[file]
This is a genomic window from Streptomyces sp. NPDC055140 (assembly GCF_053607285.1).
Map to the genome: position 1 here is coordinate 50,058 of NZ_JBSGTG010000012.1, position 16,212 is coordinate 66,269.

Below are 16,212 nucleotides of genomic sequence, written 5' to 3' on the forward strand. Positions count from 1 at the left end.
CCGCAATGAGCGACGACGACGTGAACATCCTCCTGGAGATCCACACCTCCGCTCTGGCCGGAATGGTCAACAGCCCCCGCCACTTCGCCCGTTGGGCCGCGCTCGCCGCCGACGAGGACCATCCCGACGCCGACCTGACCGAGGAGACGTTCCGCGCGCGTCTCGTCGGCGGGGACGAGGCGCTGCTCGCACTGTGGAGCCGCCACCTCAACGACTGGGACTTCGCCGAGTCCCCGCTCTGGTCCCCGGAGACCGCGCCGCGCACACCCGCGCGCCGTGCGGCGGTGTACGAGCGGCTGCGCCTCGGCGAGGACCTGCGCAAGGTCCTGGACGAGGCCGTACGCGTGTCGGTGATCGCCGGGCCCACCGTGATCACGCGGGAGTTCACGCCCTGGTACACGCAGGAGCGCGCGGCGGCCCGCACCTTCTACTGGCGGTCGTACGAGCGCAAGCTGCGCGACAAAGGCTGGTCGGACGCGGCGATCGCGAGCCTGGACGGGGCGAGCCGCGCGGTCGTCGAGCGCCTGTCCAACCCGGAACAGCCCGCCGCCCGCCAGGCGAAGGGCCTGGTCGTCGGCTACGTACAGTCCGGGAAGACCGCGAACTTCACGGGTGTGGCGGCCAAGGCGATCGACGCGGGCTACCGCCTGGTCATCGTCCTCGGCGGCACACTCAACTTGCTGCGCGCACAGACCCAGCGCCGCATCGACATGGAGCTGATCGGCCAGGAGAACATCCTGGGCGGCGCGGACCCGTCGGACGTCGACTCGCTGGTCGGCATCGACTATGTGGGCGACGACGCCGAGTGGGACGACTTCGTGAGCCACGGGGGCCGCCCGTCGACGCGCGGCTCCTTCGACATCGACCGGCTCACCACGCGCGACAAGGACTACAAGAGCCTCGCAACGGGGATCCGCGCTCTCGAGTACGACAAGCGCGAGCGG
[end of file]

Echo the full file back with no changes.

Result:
This is a genomic window from Streptomyces sp. NPDC055140 (assembly GCF_053607285.1).
Map to the genome: position 1 here is coordinate 50,058 of NZ_JBSGTG010000012.1, position 16,212 is coordinate 66,269.

Below are 16,212 nucleotides of genomic sequence, written 5' to 3' on the forward strand. Positions count from 1 at the left end.
CCGCAATGAGCGACGACGACGTGAACATCCTCCTGGAGATCCACACCTCCGCTCTGGCCGGAATGGTCAACAGCCCCCGCCACTTCGCCCGTTGGGCCGCGCTCGCCGCCGACGAGGACCATCCCGACGCCGACCTGACCGAGGAGACGTTCCGCGCGCGTCTCGTCGGCGGGGACGAGGCGCTGCTCGCACTGTGGAGCCGCCACCTCAACGACTGGGACTTCGCCGAGTCCCCGCTCTGGTCCCCGGAGACCGCGCCGCGCACACCCGCGCGCCGTGCGGCGGTGTACGAGCGGCTGCGCCTCGGCGAGGACCTGCGCAAGGTCCTGGACGAGGCCGTACGCGTGTCGGTGATCGCCGGGCCCACCGTGATCACGCGGGAGTTCACGCCCTGGTACACGCAGGAGCGCGCGGCGGCCCGCACCTTCTACTGGCGGTCGTACGAGCGCAAGCTGCGCGACAAAGGCTGGTCGGACGCGGCGATCGCGAGCCTGGACGGGGCGAGCCGCGCGGTCGTCGAGCGCCTGTCCAACCCGGAACAGCCCGCCGCCCGCCAGGCGAAGGGCCTGGTCGTCGGCTACGTACAGTCCGGGAAGACCGCGAACTTCACGGGTGTGGCGGCCAAGGCGATCGACGCGGGCTACCGCCTGGTCATCGTCCTCGGCGGCACACTCAACTTGCTGCGCGCACAGACCCAGCGCCGCATCGACATGGAGCTGATCGGCCAGGAGAACATCCTGGGCGGCGCGGACCCGTCGGACGTCGACTCGCTGGTCGGCATCGACTATGTGGGCGACGACGCCGAGTGGGACGACTTCGTGAGCCACGGGGGCCGCCCGTCGACGCGCGGCTCCTTCGACATCGACCGGCTCACCACGCGCGACAAGGACTACAAGAGCCTCGCAACGGGGATCCGCGCTCTCGAGTACGACAAGCGCGAGCGG